Keep Calm and…SQUIRREL!
Written by Holly Walz
Who’s that bushy-tailed, gray, and furry fellow on the birdfeeder?! It’s no bird – must be a gray SQUIRREL! Common visitors to parks and backyards in Milwaukee, squirrels also live in hardwood and mixed coniferous hardwood forests throughout Wisconsin – wherever there are trees with nuts. If you have a bird feeder, this critter can steal all the birdseed for himself. They are very clever! And acrobatic!
Gray squirrels (Sciurus carolinensis) have – you guessed it – gray fur that may be tinged with brown. They also come in other color morphs or phases – some gray squirrels are “melanistic” having black fur. White and albino squirrels have been recorded in Wisconsin too! Gray squirrels often have white hair patches behind their ears and on their chin, throat, and belly. They weigh between one and two pounds. Gray squirrels can be 18 to 21 inches long and almost half of that length is their tail! Tails can be used for balancing on power line “bridges” and for jumping branch to branch; they also make a fine shield from rain and cold wind.
Gray squirrels have excellent eyesight. Their eyes are located on the sides of their head giving them a wide field of vision. Eye placement and their excellent sense of hearing help them avoid predators like falcons, hawks, and foxes. And a fantastic sense of smell helps them find the acorns they buried last year. Seen any strange little holes in your yard lately? SQUIRREL!
When gray squirrels are not busy burying nuts, they may be “squirreling them away” in a tree hole for storage. Acorns, hickory nuts, black walnuts, and maple seeds are favorites morsels. And those four strong, sharp, orange front teeth? They never stop growing! The orange color is a special protective covering, necessary protection for gnawing mammals known as rodents. Squirrels need strong sharp teeth to open the hard shells of nuts they eat!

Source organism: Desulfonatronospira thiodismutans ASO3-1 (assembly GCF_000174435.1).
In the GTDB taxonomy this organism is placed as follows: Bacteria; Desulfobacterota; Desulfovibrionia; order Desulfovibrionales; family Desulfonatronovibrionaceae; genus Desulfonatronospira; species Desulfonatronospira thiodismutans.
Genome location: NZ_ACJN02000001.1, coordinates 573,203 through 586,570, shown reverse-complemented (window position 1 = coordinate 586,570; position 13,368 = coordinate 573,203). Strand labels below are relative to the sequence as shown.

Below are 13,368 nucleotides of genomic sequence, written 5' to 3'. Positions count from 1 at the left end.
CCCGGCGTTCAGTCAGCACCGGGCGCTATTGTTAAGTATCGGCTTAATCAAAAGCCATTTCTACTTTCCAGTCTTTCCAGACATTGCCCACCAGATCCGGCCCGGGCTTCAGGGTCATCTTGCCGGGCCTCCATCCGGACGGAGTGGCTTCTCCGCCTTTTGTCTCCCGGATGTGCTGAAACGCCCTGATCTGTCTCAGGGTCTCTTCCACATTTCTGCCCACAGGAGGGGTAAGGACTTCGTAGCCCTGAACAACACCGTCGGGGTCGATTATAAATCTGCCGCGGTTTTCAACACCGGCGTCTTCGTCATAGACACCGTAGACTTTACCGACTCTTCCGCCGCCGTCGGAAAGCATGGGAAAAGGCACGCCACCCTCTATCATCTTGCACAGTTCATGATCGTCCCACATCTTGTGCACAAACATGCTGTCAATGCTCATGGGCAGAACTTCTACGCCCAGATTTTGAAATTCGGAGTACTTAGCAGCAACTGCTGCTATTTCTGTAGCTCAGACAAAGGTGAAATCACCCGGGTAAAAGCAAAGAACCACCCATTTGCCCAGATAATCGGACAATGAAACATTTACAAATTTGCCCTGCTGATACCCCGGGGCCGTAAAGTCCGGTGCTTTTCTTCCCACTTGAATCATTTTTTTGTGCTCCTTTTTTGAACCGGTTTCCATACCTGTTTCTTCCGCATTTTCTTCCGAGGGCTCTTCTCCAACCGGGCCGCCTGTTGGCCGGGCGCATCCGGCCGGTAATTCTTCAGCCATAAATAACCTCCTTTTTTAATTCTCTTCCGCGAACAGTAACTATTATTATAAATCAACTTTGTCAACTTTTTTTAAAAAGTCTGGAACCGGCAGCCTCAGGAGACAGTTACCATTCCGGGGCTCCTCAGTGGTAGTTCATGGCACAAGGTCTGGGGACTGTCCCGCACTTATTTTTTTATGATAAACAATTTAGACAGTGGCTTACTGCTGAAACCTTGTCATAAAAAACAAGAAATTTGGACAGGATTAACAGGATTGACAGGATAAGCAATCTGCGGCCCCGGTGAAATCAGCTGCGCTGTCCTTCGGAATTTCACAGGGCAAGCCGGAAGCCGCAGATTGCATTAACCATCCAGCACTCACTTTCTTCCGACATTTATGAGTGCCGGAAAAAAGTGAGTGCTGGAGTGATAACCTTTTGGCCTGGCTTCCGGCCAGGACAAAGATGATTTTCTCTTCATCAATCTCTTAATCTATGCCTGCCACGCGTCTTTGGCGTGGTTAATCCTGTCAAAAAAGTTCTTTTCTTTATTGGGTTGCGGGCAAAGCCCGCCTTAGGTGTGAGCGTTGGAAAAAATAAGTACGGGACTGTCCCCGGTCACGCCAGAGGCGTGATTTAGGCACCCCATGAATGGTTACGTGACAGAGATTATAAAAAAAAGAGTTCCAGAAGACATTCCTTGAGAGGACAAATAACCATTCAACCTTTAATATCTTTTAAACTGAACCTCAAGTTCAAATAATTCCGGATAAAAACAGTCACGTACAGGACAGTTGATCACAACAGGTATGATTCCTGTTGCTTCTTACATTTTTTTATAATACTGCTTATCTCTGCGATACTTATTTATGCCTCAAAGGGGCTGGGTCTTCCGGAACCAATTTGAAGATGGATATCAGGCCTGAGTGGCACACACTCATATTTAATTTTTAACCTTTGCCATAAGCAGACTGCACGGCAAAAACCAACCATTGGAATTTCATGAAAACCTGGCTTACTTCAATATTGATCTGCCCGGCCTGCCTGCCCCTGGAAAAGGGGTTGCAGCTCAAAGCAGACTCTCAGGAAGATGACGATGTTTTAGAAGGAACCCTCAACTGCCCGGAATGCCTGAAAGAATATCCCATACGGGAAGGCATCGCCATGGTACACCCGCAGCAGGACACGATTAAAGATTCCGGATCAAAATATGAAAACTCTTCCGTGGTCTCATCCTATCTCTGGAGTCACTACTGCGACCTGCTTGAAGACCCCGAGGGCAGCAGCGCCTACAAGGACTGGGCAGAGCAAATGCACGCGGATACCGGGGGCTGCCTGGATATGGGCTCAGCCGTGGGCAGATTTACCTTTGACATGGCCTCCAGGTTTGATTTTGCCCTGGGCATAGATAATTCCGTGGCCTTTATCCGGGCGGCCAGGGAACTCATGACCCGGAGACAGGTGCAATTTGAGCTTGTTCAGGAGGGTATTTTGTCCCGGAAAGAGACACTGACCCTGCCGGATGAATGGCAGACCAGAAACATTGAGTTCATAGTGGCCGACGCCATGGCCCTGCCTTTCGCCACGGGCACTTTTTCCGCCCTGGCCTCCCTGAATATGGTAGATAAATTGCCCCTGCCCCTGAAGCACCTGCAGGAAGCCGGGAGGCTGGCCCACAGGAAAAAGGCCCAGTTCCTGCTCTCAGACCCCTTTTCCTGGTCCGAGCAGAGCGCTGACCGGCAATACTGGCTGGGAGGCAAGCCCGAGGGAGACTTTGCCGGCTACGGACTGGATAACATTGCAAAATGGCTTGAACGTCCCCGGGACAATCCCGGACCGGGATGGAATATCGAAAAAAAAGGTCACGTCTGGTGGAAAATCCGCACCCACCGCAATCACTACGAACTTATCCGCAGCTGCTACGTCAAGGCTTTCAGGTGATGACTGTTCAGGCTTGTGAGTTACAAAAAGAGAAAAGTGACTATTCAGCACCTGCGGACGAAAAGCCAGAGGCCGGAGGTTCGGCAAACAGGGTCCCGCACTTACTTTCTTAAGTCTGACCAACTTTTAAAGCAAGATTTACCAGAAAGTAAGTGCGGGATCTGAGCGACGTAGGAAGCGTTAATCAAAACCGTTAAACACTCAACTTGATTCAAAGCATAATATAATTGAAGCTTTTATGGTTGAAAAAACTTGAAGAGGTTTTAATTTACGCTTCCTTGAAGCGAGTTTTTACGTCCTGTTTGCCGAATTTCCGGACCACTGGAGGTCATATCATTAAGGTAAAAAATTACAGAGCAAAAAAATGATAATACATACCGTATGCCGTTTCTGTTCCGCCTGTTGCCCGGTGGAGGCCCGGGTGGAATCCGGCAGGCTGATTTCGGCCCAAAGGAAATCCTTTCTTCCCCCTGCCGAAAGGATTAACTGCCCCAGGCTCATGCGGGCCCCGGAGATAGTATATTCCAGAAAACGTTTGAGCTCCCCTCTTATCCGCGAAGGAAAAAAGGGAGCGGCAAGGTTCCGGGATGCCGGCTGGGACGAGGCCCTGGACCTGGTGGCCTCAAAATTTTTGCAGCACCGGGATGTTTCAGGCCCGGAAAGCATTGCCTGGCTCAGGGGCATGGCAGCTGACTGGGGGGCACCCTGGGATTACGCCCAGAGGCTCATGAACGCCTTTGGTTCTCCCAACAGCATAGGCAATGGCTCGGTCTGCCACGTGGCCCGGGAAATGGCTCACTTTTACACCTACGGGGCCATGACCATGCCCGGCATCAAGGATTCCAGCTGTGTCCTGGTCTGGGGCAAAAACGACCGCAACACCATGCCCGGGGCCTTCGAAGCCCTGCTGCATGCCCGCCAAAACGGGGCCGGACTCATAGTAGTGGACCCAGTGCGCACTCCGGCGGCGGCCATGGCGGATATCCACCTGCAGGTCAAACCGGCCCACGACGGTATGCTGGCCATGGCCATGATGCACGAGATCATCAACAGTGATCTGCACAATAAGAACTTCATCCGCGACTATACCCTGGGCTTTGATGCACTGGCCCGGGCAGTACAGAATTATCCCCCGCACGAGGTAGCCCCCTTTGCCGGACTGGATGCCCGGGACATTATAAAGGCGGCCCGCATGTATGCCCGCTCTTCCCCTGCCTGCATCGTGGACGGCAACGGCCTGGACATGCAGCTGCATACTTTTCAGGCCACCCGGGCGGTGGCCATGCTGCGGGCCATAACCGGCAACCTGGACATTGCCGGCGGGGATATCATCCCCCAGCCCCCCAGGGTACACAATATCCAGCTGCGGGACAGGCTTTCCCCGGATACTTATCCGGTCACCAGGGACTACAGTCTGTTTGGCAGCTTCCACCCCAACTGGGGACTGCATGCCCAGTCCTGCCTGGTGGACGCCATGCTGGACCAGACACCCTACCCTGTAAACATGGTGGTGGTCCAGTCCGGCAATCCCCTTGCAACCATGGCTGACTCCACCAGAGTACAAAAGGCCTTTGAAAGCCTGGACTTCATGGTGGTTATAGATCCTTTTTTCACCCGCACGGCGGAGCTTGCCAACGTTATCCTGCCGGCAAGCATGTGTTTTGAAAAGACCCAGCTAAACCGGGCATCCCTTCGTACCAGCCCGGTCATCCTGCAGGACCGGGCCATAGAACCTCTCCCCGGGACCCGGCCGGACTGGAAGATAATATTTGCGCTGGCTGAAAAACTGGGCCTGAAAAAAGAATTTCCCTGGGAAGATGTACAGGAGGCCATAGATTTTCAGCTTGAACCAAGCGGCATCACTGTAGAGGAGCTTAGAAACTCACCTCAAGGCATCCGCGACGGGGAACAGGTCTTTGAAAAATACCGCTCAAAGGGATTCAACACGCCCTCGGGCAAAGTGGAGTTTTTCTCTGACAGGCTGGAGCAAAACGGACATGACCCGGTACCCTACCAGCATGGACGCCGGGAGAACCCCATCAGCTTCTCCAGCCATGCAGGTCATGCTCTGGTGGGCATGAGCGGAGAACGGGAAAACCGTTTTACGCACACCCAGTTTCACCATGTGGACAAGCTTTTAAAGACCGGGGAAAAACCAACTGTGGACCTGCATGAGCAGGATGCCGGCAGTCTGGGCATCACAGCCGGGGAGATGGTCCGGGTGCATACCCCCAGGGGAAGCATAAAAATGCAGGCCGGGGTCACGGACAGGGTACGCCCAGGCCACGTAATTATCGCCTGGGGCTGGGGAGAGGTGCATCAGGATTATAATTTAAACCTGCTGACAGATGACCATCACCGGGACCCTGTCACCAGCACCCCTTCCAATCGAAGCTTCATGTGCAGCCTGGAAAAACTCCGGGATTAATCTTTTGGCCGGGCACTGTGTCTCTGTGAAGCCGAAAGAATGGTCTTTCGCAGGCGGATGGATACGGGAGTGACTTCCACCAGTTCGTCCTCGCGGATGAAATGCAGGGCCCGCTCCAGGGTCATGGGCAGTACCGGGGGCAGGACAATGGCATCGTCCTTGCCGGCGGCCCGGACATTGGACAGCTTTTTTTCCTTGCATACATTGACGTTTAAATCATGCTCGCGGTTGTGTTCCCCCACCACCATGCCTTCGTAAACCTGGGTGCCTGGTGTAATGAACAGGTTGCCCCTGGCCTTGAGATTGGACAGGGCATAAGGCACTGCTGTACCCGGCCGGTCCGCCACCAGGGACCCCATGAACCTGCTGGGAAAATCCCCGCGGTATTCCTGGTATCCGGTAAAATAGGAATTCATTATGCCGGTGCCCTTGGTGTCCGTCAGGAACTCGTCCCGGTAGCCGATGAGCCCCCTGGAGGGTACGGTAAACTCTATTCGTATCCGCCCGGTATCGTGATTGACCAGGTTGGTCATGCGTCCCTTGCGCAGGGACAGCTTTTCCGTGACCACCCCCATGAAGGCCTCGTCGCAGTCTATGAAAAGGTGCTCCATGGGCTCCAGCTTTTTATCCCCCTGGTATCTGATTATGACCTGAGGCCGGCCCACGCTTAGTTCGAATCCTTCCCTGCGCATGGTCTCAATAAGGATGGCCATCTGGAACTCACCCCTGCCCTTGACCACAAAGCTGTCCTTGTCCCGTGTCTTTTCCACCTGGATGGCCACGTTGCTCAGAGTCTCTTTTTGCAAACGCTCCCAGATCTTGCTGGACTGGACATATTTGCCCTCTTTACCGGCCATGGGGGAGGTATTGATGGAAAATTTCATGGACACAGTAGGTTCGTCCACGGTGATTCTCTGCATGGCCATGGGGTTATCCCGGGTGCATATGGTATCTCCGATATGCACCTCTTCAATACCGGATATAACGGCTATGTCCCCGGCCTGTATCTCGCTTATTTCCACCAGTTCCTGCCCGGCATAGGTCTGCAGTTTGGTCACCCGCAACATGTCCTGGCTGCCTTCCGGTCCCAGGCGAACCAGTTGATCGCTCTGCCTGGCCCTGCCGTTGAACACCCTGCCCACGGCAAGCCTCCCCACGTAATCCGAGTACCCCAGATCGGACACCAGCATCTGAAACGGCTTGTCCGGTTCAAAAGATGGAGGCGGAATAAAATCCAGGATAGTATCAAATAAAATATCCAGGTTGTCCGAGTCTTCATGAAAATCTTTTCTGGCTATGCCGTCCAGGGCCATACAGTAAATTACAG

When a squirrel “forgets” where a nut was buried, sometimes the nut germinates and grows into a tree! Squirrels also like to eat green plants, flowers, berries, apples, corn, sap, and fungi. They’ve been known to dig up garden bulbs for food too. Pesky squirrels!
Adult gray squirrels are about a year old when they breed. They often have two litters of three to five young – one in late March/early April and the second in late July/early August. Baby squirrels – called “kits” – are born “altricial”. That means they need a lot of care and feeding from their mom. Kits are born pink and hairless, with closed eyes and ears. Their ears open at around four weeks and their eyes at six weeks. They depend on their parents for two to three months.
And if they seem to stick around a long time, it’s because gray squirrels are homebodies, not traveling far from their home which amounts to a couple of square acres of forest. Their leafy summer nests are called dreys – but they may also live in a tree hole where many squirrels may snuggle together to keep warm. You might see bedding and nesting material
s being carried in a squirrel’s mouth up to the nest. They are active in winter and diurnal – meaning they are active during the day but, like us, they may take a break around midday. When the sun goes down, it’s good-night SQUIRREL!